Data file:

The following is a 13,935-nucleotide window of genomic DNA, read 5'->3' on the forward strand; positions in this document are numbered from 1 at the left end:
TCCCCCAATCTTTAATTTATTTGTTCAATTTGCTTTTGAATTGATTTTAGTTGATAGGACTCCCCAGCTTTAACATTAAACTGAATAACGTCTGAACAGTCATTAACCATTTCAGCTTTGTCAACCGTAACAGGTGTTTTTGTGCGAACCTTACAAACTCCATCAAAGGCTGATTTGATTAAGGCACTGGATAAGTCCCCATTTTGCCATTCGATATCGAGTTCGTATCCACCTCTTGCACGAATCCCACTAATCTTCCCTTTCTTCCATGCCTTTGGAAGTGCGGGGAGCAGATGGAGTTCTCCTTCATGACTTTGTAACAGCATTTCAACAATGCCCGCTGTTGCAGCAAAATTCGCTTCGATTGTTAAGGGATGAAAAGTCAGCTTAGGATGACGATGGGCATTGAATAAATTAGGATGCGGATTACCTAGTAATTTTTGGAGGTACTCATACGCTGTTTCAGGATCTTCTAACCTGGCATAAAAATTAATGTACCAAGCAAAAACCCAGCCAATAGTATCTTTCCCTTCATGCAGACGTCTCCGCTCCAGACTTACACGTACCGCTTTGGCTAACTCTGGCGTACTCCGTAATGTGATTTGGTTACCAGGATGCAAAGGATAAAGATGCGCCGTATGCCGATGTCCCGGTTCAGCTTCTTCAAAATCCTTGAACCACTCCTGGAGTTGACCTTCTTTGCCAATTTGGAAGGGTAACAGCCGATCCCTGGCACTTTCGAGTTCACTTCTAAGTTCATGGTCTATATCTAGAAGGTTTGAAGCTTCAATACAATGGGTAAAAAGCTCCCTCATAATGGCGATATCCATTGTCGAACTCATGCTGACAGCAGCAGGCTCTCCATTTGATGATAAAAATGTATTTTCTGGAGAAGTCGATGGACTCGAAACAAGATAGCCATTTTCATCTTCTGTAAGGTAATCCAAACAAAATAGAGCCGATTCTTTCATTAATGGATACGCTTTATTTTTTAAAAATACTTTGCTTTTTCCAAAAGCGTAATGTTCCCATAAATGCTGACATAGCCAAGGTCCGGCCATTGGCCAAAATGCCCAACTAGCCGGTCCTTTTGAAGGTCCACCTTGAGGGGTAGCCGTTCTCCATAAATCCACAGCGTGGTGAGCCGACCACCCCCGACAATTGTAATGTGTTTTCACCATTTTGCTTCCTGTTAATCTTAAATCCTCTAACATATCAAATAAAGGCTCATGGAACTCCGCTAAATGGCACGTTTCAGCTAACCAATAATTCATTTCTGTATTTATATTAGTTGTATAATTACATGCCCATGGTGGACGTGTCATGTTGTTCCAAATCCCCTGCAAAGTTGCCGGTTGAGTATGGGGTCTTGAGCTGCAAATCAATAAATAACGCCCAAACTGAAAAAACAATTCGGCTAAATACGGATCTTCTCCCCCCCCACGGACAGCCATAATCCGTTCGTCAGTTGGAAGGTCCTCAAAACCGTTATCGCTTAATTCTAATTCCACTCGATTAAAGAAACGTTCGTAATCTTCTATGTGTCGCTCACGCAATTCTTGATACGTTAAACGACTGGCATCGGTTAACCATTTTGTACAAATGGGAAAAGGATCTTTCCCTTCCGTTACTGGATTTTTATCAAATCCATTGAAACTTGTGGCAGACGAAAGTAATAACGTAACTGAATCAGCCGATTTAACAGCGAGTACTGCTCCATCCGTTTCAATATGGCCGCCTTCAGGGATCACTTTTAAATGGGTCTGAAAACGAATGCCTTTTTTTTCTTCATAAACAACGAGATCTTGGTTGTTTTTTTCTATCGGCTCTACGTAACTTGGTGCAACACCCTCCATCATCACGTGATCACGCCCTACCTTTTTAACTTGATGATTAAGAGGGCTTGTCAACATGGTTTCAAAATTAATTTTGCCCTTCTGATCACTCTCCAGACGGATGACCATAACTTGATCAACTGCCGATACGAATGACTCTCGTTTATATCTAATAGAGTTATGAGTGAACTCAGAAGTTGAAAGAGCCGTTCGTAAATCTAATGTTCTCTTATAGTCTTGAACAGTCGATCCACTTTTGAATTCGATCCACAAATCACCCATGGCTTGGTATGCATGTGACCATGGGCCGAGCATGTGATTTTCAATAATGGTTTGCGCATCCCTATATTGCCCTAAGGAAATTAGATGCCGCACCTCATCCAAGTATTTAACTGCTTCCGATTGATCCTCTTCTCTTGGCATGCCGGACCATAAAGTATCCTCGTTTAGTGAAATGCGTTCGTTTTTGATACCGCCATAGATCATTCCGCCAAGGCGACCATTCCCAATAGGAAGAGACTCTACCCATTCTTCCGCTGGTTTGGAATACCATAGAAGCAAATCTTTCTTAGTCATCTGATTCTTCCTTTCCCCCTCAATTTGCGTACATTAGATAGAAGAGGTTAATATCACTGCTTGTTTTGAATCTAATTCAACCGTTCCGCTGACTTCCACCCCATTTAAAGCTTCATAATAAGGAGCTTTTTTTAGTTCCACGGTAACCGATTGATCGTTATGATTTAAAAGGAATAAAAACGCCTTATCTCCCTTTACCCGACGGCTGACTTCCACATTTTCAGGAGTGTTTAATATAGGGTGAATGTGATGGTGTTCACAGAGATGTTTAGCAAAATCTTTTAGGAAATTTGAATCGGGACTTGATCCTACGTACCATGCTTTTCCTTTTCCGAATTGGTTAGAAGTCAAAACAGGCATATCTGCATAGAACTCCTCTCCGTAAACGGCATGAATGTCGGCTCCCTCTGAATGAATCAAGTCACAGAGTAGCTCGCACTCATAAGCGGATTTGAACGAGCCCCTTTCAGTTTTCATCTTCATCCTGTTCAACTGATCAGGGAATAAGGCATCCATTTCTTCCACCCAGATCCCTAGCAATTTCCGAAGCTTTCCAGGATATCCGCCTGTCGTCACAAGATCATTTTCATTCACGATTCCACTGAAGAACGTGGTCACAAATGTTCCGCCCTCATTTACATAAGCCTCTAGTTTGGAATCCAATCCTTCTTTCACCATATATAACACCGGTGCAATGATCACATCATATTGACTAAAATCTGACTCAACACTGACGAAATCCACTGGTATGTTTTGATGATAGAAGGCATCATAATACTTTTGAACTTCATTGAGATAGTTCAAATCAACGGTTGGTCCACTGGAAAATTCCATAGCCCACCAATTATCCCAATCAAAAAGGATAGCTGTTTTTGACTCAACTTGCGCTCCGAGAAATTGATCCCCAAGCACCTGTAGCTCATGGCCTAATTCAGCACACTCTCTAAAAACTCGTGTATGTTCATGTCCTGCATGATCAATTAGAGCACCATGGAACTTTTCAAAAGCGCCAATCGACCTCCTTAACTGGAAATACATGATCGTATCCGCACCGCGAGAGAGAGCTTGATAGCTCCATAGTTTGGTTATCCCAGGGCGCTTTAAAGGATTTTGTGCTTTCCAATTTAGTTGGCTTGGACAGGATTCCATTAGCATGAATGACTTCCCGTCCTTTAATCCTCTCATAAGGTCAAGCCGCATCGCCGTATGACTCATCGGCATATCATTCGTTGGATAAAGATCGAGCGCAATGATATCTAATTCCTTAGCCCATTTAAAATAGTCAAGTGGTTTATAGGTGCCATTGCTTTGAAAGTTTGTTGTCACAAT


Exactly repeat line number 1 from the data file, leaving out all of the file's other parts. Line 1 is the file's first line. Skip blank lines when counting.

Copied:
The following is a 13,935-nucleotide window of genomic DNA, read 5'->3' on the forward strand; positions in this document are numbered from 1 at the left end: